To improve access to high-quality family planning services in Shinyanga, the councillors said that there is need to engage Community Health Workers (CHW) who gets support from the district health system.

“A rising population without a commensurate increase in the capacity of the health system to handle demands can be catastrophic,” says Councillor Masele.

According to the WHO, although Africa is responsible for a quarter of the global burden of disease, it has less than 3 per cent of the global population of health workers.

CHWs, according to Amref, can help to reduce the cultural barriers to uptake of family planning services in rural Tanzania, because they understand the social dynamics of their communities and can effectively carry out counselling and distribution of condoms and birth control pills with limited resistance from members of the community.

“Investment in family planning requires adequate funding of community-based family planning programmes, with expanded roles for CHWs,” says Zando Mkwazu of Amref Health Africa, adding that this is a smart investment in the best interests of all as the country’s population rises.

He says that when appropriately designed and implemented, community health worker programmes can increase the use of contraception, particularly where unmet need is high, access is low, and geographic or social barriers to use of services exist.

In Tanzania, while the support on training CHWs started since independence, yet there has been insignificant improvement on CHW capacity to provide health services over decades.

The councillors from Shinyanga unanimously agreed that investment in family planning requires adequate funding of community-based family planning programmes, with expanded roles for CHWs.

During the workshop, participants discussed the process of selection and training of CHWs, the challenges in the day-to day activities in the communities and the best practices of community based health interventions in Shinyanga region, especially in Kishapu and Shinyanga districts.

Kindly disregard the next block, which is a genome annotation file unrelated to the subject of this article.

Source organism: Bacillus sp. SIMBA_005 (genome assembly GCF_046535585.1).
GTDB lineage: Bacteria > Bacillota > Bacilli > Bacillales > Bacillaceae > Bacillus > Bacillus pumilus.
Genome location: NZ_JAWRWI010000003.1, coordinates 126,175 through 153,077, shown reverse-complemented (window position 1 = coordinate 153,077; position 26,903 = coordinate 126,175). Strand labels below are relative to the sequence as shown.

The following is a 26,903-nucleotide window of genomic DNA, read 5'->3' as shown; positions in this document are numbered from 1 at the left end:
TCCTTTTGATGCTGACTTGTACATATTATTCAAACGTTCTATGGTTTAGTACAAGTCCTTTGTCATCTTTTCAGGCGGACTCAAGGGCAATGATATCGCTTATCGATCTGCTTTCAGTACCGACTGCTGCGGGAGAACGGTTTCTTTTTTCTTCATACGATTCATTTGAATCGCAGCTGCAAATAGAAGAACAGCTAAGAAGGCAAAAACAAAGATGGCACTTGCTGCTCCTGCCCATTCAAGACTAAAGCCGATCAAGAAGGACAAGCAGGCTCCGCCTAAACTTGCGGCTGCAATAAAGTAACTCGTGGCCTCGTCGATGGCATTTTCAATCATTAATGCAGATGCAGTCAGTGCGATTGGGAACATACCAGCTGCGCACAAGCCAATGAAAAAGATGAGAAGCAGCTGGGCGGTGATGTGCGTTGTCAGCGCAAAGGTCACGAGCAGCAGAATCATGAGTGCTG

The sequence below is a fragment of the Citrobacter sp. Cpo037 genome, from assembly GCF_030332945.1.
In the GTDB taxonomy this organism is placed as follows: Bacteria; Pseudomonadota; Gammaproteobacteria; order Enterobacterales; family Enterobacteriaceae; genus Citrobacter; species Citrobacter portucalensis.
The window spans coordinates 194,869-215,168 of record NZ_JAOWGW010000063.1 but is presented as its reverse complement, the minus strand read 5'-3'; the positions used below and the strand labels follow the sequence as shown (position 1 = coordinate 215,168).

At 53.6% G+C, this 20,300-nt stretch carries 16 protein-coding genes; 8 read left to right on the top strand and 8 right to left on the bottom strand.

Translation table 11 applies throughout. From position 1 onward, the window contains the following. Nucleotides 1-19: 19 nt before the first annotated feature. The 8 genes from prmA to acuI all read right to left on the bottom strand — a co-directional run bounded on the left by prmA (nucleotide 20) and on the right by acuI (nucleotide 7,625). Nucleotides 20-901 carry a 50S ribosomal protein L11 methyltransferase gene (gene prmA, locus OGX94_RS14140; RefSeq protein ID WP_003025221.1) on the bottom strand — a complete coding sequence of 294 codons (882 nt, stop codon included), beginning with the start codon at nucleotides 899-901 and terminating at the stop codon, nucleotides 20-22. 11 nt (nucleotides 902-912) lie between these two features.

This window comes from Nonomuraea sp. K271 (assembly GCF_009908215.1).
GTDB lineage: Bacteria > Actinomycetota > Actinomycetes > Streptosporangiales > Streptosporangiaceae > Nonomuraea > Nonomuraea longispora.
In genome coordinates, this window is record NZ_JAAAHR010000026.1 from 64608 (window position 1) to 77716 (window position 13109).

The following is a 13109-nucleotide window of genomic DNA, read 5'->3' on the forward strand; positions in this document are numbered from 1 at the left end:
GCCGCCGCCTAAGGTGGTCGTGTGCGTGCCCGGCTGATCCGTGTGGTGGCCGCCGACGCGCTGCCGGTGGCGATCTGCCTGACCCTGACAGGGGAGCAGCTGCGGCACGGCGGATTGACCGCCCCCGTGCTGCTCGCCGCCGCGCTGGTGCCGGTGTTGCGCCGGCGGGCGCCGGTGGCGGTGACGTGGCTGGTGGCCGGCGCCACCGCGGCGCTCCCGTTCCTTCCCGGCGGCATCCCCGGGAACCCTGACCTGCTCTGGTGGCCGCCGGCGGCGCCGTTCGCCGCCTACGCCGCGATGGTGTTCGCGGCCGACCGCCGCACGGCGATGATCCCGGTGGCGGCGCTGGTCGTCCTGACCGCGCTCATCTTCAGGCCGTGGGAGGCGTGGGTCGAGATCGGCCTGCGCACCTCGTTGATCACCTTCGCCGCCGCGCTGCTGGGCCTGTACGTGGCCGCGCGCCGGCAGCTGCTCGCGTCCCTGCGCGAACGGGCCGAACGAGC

In this respect, CHW can play a key role in the delivery of community health because they work closely with the village and the district authorities to whom they report, monitor pregnant women and children under five years, and are able to identify potential risks for the health of mothers and newborns/children.

CHWs, the councillors said, are most effective when supported by a clinically skilled health workforce, particularly for family planning services and maternal care, and deployed within the context of an appropriately financed primary healthcare system.

“However, CHWs have also notably proven crucial in settings where the overall primary healthcare system is weak, particularly in improving child and neonatal health,” says Dr Amos Mwenda, the Shinyanga Municipal Council Medical Officer.

He says that they also represent a strategic solution to address the growing realisation that shortages of highly skilled health workers will not meet the growing demand of the rural population in Shinyanga.

As a result, the need to systematically and professionally train lay community members to be a part of the health workforce has emerged not, simply as a stop-gap measure, but as a core component of primary healthcare systems in low-resource settings.

The importance of CHWs is not a new realisation, and there are long-standing efforts within communities across sub-Saharan Africa to merge successful community-based efforts with formal health systems strengthening initiatives.

This is reflected in national health system planning documents, large-scale deployments of CHW cadres and international interest in support of CHW expansion.